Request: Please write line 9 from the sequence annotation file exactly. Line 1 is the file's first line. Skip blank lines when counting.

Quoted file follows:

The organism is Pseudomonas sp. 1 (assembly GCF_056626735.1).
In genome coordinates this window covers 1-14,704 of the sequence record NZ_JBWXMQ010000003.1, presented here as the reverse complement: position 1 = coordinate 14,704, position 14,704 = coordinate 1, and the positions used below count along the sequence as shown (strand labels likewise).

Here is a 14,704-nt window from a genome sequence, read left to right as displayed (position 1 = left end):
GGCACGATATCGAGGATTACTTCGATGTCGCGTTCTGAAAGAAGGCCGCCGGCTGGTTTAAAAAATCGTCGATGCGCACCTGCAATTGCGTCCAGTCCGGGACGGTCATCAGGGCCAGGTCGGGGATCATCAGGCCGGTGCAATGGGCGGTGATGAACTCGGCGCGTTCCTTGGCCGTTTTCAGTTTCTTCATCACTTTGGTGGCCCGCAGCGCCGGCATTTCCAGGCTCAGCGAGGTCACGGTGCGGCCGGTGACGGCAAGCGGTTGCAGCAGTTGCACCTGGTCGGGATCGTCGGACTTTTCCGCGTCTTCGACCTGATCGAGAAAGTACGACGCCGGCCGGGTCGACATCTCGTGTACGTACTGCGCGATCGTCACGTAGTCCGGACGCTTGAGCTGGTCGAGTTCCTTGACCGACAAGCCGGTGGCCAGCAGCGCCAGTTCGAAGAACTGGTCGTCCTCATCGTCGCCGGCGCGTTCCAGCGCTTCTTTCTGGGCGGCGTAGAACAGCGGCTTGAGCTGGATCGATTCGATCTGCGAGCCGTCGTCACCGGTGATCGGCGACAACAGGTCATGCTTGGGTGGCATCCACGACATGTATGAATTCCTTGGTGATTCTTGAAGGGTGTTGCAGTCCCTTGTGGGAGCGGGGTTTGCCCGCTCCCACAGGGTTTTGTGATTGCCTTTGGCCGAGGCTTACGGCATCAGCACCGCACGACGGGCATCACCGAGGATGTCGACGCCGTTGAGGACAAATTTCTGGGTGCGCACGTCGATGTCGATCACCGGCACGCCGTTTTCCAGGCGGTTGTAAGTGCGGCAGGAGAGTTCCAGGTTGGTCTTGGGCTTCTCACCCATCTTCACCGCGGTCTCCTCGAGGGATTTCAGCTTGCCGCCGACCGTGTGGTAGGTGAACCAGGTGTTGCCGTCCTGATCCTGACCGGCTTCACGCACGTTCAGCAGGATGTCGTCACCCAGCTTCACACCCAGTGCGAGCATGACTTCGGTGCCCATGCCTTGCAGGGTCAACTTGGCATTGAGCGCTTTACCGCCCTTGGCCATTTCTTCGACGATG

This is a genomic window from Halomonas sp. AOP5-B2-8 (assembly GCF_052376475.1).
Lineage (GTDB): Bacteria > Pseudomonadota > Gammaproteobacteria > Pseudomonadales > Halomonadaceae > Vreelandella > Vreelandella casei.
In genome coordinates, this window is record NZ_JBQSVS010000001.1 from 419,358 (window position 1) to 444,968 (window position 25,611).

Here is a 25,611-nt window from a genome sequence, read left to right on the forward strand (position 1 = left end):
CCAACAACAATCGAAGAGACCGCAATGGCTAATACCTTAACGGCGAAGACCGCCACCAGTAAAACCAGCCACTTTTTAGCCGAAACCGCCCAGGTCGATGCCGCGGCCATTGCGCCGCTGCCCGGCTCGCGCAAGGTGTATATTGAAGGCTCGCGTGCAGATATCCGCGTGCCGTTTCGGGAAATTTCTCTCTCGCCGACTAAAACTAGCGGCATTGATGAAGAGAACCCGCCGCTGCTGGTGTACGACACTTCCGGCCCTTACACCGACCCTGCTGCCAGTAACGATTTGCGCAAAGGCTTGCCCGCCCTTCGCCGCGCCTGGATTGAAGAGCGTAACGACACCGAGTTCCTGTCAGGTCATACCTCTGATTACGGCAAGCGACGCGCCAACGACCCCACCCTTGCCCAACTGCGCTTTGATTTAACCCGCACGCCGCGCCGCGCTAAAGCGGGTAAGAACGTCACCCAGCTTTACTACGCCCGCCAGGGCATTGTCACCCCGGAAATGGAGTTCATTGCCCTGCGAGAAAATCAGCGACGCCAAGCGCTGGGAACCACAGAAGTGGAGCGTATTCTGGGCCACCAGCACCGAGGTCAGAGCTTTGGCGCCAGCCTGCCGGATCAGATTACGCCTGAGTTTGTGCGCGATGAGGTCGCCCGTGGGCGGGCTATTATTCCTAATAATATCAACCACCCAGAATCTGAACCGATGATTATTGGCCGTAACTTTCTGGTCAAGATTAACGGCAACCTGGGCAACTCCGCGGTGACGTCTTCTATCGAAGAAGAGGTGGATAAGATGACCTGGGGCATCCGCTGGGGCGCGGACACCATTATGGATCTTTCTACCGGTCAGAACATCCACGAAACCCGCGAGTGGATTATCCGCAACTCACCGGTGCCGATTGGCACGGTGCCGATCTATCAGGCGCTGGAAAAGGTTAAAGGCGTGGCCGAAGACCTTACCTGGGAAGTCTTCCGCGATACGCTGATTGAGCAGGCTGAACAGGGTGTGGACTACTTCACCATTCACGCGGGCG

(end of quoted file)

CCAACAACAATCGAAGAGACCGCAATGGCTAATACCTTAACGGCGAAGACCGCCACCAGTAAAACCAGCCACTTTTTAGCCGAAACCGCCCAGGTCGATGCCGCGGCCATTGCGCCGCTGCCCGGCTCGCGCAAGGTGTATATTGAAGGCTCGCGTGCAGATATCCGCGTGCCGTTTCGGGAAATTTCTCTCTCGCCGACTAAAACTAGCGGCATTGATGAAGAGAACCCGCCGCTGCTGGTGTACGACACTTCCGGCCCTTACACCGACCCTGCTGCCAGTAACGATTTGCGCAAAGGCTTGCCCGCCCTTCGCCGCGCCTGGATTGAAGAGCGTAACGACACCGAGTTCCTGTCAGGTCATACCTCTGATTACGGCAAGCGACGCGCCAACGACCCCACCCTTGCCCAACTGCGCTTTGATTTAACCCGCACGCCGCGCCGCGCTAAAGCGGGTAAGAACGTCACCCAGCTTTACTACGCCCGCCAGGGCATTGTCACCCCGGAAATGGAGTTCATTGCCCTGCGAGAAAATCAGCGACGCCAAGCGCTGGGAACCACAGAAGTGGAGCGTATTCTGGGCCACCAGCACCGAGGTCAGAGCTTTGGCGCCAGCCTGCCGGATCAGATTACGCCTGAGTTTGTGCGCGATGAGGTCGCCCGTGGGCGGGCTATTATTCCTAATAATATCAACCACCCAGAATCTGAACCGATGATTATTGGCCGTAACTTTCTGGTCAAGATTAACGGCAACCTGGGCAACTCCGCGGTGACGTCTTCTATCGAAGAAGAGGTGGATAAGATGACCTGGGGCATCCGCTGGGGCGCGGACACCATTATGGATCTTTCTACCGGTCAGAACATCCACGAAACCCGCGAGTGGATTATCCGCAACTCACCGGTGCCGATTGGCACGGTGCCGATCTATCAGGCGCTGGAAAAGGTTAAAGGCGTGGCCGAAGACCTTACCTGGGAAGTCTTCCGCGATACGCTGATTGAGCAGGCTGAACAGGGTGTGGACTACTTCACCATTCACGCGGGCG